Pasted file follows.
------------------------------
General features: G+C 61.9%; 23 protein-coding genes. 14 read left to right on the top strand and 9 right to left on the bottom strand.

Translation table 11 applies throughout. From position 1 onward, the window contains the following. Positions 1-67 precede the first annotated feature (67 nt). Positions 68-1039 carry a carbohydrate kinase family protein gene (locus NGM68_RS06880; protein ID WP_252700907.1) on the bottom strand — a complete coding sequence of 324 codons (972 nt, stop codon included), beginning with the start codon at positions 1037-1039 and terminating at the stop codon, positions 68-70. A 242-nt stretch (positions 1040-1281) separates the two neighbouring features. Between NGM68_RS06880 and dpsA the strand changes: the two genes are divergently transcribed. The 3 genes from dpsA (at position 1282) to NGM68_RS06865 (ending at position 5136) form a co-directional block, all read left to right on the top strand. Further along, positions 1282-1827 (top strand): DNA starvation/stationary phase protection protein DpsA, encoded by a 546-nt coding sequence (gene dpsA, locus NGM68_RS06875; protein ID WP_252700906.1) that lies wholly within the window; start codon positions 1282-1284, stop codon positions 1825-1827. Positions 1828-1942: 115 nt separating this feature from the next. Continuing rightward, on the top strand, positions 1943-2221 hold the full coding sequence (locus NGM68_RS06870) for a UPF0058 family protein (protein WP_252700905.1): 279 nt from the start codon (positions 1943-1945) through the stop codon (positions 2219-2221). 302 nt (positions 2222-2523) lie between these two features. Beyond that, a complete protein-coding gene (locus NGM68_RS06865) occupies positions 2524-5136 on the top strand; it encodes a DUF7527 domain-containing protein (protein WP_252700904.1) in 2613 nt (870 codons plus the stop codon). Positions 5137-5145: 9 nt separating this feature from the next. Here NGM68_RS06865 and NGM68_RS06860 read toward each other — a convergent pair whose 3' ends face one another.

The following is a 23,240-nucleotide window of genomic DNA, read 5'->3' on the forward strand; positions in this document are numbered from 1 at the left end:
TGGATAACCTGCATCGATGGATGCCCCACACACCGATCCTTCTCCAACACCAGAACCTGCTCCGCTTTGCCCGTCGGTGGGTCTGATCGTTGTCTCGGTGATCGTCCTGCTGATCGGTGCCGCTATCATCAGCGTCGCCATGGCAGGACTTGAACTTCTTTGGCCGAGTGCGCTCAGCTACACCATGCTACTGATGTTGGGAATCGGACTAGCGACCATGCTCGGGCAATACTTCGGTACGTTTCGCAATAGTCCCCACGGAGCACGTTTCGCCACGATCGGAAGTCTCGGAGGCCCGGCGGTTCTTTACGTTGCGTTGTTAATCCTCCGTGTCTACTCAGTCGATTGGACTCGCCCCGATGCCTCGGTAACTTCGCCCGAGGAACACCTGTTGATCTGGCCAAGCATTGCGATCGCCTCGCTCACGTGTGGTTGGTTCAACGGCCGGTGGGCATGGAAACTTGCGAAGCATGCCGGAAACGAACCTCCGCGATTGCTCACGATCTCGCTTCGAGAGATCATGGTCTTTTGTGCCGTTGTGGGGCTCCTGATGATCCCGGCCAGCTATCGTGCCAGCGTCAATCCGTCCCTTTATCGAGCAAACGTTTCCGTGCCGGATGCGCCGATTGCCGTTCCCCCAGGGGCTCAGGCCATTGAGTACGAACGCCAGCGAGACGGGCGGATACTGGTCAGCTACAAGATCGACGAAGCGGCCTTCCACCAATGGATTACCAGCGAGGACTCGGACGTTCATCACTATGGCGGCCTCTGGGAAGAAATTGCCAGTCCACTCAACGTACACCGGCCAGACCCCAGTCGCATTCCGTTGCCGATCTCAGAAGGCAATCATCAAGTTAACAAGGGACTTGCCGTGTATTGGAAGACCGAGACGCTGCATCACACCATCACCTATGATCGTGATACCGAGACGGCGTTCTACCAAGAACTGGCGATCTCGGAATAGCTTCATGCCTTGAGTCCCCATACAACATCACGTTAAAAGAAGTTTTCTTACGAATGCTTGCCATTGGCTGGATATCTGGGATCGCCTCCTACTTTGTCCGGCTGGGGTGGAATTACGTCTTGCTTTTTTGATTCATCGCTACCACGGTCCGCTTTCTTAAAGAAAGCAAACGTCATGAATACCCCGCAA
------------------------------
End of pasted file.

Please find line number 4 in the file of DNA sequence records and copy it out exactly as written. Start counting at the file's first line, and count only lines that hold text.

TGGATAACCTGCATCGATGGATGCCCCACACACCGATCCTTCTCCAACACCAGAACCTGCTCCGCTTTGCCCGTCGGTGGGTCTGATCGTTGTCTCGGTGATCGTCCTGCTGATCGGTGCCGCTATCATCAGCGTCGCCATGGCAGGACTTGAACTTCTTTGGCCGAGTGCGCTCAGCTACACCATGCTACTGATGTTGGGAATCGGACTAGCGACCATGCTCGGGCAATACTTCGGTACGTTTCGCAATAGTCCCCACGGAGCACGTTTCGCCACGATCGGAAGTCTCGGAGGCCCGGCGGTTCTTTACGTTGCGTTGTTAATCCTCCGTGTCTACTCAGTCGATTGGACTCGCCCCGATGCCTCGGTAACTTCGCCCGAGGAACACCTGTTGATCTGGCCAAGCATTGCGATCGCCTCGCTCACGTGTGGTTGGTTCAACGGCCGGTGGGCATGGAAACTTGCGAAGCATGCCGGAAACGAACCTCCGCGATTGCTCACGATCTCGCTTCGAGAGATCATGGTCTTTTGTGCCGTTGTGGGGCTCCTGATGATCCCGGCCAGCTATCGTGCCAGCGTCAATCCGTCCCTTTATCGAGCAAACGTTTCCGTGCCGGATGCGCCGATTGCCGTTCCCCCAGGGGCTCAGGCCATTGAGTACGAACGCCAGCGAGACGGGCGGATACTGGTCAGCTACAAGATCGACGAAGCGGCCTTCCACCAATGGATTACCAGCGAGGACTCGGACGTTCATCACTATGGCGGCCTCTGGGAAGAAATTGCCAGTCCACTCAACGTACACCGGCCAGACCCCAGTCGCATTCCGTTGCCGATCTCAGAAGGCAATCATCAAGTTAACAAGGGACTTGCCGTGTATTGGAAGACCGAGACGCTGCATCACACCATCACCTATGATCGTGATACCGAGACGGCGTTCTACCAAGAACTGGCGATCTCGGAATAGCTTCATGCCTTGAGTCCCCATACAACATCACGTTAAAAGAAGTTTTCTTACGAATGCTTGCCATTGGCTGGATATCTGGGATCGCCTCCTACTTTGTCCGGCTGGGGTGGAATTACGTCTTGCTTTTTTGATTCATCGCTACCACGGTCCGCTTTCTTAAAGAAAGCAAACGTCATGAATACCCCGCAA